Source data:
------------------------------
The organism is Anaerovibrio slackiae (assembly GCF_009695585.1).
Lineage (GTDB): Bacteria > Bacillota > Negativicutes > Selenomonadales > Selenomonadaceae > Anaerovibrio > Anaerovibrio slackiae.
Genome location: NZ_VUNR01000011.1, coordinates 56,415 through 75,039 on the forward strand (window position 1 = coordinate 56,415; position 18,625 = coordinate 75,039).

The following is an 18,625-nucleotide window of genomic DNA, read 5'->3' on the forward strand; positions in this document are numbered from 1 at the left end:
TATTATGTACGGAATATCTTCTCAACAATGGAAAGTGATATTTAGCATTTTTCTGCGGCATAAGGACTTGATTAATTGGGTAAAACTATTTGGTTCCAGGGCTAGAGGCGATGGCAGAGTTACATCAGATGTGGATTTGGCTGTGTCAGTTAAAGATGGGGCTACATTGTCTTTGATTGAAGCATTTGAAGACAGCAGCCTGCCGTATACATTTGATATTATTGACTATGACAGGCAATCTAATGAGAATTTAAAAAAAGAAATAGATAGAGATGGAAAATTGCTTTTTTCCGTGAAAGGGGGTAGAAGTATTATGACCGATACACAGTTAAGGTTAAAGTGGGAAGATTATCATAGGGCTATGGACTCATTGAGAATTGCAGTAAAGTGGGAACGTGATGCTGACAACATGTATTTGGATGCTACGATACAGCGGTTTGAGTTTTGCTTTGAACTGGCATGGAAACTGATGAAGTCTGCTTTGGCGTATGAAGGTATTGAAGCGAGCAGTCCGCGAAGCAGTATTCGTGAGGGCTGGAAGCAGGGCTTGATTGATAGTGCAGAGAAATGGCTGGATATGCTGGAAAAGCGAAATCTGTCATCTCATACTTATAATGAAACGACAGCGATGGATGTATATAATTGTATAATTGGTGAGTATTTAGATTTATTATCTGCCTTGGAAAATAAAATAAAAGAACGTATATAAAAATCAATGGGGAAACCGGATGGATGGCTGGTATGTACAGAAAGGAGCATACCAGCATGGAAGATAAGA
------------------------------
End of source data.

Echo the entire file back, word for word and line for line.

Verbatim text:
The organism is Anaerovibrio slackiae (assembly GCF_009695585.1).
Lineage (GTDB): Bacteria > Bacillota > Negativicutes > Selenomonadales > Selenomonadaceae > Anaerovibrio > Anaerovibrio slackiae.
Genome location: NZ_VUNR01000011.1, coordinates 56,415 through 75,039 on the forward strand (window position 1 = coordinate 56,415; position 18,625 = coordinate 75,039).

The following is an 18,625-nucleotide window of genomic DNA, read 5'->3' on the forward strand; positions in this document are numbered from 1 at the left end:
TATTATGTACGGAATATCTTCTCAACAATGGAAAGTGATATTTAGCATTTTTCTGCGGCATAAGGACTTGATTAATTGGGTAAAACTATTTGGTTCCAGGGCTAGAGGCGATGGCAGAGTTACATCAGATGTGGATTTGGCTGTGTCAGTTAAAGATGGGGCTACATTGTCTTTGATTGAAGCATTTGAAGACAGCAGCCTGCCGTATACATTTGATATTATTGACTATGACAGGCAATCTAATGAGAATTTAAAAAAAGAAATAGATAGAGATGGAAAATTGCTTTTTTCCGTGAAAGGGGGTAGAAGTATTATGACCGATACACAGTTAAGGTTAAAGTGGGAAGATTATCATAGGGCTATGGACTCATTGAGAATTGCAGTAAAGTGGGAACGTGATGCTGACAACATGTATTTGGATGCTACGATACAGCGGTTTGAGTTTTGCTTTGAACTGGCATGGAAACTGATGAAGTCTGCTTTGGCGTATGAAGGTATTGAAGCGAGCAGTCCGCGAAGCAGTATTCGTGAGGGCTGGAAGCAGGGCTTGATTGATAGTGCAGAGAAATGGCTGGATATGCTGGAAAAGCGAAATCTGTCATCTCATACTTATAATGAAACGACAGCGATGGATGTATATAATTGTATAATTGGTGAGTATTTAGATTTATTATCTGCCTTGGAAAATAAAATAAAAGAACGTATATAAAAATCAATGGGGAAACCGGATGGATGGCTGGTATGTACAGAAAGGAGCATACCAGCATGGAAGATAAGA